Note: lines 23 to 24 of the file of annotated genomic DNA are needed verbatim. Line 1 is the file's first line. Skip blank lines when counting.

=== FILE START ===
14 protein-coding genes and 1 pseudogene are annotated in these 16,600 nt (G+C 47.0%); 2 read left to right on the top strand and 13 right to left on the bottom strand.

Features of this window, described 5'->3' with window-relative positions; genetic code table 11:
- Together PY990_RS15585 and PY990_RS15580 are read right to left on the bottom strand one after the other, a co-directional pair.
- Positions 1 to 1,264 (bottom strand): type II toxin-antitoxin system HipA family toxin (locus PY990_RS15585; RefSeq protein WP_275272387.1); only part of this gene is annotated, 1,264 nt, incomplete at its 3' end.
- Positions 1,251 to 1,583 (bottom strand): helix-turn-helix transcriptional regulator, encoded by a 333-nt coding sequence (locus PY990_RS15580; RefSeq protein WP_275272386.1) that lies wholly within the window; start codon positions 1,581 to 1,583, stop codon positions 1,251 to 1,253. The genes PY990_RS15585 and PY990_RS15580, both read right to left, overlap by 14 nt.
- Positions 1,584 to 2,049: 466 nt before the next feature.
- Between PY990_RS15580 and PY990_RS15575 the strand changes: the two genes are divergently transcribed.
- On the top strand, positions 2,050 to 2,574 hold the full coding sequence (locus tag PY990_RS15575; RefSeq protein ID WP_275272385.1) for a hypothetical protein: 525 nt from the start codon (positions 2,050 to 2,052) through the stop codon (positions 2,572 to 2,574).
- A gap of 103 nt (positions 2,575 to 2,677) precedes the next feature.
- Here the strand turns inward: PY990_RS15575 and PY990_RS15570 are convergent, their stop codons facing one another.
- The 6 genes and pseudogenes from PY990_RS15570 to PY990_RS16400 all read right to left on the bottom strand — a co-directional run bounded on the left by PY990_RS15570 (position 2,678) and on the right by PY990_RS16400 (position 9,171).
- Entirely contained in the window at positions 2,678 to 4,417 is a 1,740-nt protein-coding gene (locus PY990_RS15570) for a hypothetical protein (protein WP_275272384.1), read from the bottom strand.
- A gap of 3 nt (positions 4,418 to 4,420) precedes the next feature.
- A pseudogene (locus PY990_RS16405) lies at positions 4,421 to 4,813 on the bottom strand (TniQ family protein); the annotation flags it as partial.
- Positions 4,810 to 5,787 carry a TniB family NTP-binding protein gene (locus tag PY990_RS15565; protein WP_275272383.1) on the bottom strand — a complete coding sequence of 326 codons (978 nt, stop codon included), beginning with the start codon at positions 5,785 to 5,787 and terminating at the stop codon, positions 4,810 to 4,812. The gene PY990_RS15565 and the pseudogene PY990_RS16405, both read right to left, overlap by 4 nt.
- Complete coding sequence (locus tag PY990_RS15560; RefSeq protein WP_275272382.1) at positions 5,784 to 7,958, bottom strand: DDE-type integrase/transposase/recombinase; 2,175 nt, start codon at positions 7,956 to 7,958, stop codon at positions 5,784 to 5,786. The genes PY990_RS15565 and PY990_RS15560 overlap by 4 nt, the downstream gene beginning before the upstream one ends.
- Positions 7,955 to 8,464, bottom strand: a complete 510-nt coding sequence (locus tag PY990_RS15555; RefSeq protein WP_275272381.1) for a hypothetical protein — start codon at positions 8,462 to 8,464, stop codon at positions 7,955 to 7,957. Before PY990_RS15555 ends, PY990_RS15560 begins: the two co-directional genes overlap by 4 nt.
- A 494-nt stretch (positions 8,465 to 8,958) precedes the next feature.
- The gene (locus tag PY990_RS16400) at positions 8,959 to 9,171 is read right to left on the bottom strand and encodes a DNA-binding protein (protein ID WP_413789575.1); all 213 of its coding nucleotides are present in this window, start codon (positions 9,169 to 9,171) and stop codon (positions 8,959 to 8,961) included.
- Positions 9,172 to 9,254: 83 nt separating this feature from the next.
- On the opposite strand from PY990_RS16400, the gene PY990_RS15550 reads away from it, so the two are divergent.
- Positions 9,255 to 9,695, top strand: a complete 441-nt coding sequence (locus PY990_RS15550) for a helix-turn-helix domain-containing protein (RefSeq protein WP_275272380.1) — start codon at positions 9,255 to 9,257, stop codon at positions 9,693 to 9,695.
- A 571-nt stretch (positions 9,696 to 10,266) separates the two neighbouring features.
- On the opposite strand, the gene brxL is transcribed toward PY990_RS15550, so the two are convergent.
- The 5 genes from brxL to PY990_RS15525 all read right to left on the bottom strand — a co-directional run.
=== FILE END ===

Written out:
- A 571-nt stretch (positions 9,696 to 10,266) separates the two neighbouring features.
- On the opposite strand, the gene brxL is transcribed toward PY990_RS15550, so the two are convergent.